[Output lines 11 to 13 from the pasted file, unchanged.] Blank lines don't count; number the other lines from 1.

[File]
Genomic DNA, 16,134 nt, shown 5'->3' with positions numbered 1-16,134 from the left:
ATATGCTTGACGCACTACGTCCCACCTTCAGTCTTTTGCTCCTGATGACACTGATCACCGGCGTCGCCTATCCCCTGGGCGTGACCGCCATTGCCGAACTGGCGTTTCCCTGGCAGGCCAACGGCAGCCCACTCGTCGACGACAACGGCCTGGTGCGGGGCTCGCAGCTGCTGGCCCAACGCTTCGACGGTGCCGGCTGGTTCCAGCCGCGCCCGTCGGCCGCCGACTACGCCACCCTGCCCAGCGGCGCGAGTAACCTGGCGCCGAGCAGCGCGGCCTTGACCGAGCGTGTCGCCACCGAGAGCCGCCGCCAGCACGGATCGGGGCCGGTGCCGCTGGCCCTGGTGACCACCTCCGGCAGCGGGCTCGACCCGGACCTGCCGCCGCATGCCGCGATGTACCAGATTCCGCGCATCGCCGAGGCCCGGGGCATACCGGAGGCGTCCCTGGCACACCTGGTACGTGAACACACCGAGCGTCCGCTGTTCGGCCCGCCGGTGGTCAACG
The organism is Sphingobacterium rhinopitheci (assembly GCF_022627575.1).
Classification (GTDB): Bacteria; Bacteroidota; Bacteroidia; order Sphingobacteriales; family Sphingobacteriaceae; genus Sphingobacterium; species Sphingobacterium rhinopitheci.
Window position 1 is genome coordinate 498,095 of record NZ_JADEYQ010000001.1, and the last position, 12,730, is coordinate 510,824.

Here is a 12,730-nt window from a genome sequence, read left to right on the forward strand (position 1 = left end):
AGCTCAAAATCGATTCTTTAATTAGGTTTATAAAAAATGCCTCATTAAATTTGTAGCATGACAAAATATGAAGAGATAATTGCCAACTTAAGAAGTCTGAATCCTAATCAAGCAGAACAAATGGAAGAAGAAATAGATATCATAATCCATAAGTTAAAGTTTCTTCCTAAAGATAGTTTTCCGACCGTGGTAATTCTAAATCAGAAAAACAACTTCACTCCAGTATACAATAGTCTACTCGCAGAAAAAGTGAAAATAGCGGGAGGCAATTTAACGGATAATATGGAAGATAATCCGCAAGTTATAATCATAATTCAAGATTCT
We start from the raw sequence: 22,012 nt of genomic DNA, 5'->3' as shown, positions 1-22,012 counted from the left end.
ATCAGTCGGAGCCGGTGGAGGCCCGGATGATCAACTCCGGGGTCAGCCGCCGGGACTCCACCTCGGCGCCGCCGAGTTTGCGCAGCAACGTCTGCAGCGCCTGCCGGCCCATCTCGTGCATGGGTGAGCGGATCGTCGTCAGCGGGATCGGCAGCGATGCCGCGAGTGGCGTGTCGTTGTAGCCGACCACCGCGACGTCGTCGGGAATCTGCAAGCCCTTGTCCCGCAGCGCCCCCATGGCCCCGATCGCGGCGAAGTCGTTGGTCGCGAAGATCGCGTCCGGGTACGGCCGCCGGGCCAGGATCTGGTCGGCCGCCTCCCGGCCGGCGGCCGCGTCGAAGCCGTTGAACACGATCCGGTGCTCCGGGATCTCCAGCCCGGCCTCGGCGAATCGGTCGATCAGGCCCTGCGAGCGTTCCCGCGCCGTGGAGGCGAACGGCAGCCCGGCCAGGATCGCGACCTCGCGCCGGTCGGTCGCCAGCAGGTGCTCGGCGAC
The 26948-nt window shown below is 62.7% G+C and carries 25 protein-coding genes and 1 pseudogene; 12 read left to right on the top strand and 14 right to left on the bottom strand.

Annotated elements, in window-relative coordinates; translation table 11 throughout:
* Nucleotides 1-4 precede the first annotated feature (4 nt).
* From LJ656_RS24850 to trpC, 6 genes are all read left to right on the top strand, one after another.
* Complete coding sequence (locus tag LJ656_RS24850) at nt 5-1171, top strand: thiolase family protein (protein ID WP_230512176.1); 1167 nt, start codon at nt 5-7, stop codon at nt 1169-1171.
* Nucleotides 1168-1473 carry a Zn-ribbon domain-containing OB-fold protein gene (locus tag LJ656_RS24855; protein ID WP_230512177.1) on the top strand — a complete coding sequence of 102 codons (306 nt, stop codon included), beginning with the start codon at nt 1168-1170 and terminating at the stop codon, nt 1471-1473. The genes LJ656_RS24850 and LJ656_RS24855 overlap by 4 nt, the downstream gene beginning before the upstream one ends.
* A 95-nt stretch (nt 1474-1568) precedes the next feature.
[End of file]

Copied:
Annotated elements, in window-relative coordinates; translation table 11 throughout:
* Nucleotides 1-4 precede the first annotated feature (4 nt).
* From LJ656_RS24850 to trpC, 6 genes are all read left to right on the top strand, one after another.